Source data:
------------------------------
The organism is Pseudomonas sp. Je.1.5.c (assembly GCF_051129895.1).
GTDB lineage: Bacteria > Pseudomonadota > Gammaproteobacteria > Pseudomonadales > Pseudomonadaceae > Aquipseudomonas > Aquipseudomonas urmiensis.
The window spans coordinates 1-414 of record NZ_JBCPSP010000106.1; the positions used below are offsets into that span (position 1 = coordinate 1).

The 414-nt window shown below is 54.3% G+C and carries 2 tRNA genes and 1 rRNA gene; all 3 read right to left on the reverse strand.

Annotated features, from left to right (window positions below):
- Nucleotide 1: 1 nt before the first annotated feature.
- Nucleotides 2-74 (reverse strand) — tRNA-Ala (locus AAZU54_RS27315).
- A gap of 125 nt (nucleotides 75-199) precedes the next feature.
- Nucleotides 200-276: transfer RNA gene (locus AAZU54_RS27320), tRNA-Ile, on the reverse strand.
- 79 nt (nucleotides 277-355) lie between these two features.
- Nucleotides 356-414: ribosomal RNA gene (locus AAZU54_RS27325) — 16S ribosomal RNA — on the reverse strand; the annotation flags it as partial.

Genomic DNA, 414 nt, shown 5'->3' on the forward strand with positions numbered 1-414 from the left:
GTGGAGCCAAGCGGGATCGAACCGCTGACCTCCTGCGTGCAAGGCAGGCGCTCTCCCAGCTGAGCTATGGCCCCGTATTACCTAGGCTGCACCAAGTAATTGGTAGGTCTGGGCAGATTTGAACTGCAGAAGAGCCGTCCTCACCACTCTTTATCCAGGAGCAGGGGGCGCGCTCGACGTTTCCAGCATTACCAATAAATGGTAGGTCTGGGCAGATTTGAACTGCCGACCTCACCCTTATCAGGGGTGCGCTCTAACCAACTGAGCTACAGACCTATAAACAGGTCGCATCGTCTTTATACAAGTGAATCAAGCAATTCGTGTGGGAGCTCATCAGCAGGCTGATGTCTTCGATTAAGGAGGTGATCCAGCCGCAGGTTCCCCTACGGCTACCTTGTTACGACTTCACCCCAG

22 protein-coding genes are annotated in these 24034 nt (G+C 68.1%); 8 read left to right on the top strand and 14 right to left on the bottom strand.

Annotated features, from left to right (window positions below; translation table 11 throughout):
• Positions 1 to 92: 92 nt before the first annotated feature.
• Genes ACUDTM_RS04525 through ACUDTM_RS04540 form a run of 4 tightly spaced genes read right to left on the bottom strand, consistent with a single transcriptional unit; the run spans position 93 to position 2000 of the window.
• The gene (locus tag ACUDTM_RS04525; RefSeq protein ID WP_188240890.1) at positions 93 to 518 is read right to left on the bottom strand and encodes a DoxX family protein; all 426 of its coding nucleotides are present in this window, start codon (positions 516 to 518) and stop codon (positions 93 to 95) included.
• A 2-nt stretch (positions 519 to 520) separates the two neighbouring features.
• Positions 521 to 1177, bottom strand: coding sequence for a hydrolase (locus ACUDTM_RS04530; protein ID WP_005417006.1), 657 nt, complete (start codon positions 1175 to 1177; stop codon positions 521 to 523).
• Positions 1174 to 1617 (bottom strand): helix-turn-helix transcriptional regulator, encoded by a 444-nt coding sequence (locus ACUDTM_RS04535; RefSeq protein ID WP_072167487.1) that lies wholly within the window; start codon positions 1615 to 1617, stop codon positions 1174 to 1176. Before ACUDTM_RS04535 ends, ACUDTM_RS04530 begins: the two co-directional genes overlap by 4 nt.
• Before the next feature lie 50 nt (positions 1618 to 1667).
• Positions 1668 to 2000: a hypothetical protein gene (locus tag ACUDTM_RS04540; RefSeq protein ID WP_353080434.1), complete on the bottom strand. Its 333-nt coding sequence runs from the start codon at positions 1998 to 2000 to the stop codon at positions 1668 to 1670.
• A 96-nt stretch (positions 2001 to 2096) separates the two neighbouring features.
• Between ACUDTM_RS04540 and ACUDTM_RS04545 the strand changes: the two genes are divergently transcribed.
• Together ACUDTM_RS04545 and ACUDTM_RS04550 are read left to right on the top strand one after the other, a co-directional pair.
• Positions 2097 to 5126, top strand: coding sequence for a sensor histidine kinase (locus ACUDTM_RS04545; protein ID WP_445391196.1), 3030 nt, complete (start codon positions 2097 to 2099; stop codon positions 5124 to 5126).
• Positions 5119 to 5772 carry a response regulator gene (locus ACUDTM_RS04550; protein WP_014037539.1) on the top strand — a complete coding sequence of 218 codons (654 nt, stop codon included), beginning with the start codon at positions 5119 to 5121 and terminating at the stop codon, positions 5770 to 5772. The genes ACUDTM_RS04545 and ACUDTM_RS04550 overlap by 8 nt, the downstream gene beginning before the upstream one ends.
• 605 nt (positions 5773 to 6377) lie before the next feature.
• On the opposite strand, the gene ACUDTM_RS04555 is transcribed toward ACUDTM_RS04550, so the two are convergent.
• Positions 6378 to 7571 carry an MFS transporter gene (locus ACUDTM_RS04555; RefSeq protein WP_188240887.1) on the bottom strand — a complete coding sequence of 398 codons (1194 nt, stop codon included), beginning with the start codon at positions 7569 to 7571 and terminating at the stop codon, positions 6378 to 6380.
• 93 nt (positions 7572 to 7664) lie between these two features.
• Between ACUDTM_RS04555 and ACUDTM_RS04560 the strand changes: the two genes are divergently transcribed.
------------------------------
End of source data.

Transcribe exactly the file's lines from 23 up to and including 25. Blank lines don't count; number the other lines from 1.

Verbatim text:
• Positions 1668 to 2000: a hypothetical protein gene (locus tag ACUDTM_RS04540; RefSeq protein ID WP_353080434.1), complete on the bottom strand. Its 333-nt coding sequence runs from the start codon at positions 1998 to 2000 to the stop codon at positions 1668 to 1670.
• A 96-nt stretch (positions 2001 to 2096) separates the two neighbouring features.
• Between ACUDTM_RS04540 and ACUDTM_RS04545 the strand changes: the two genes are divergently transcribed.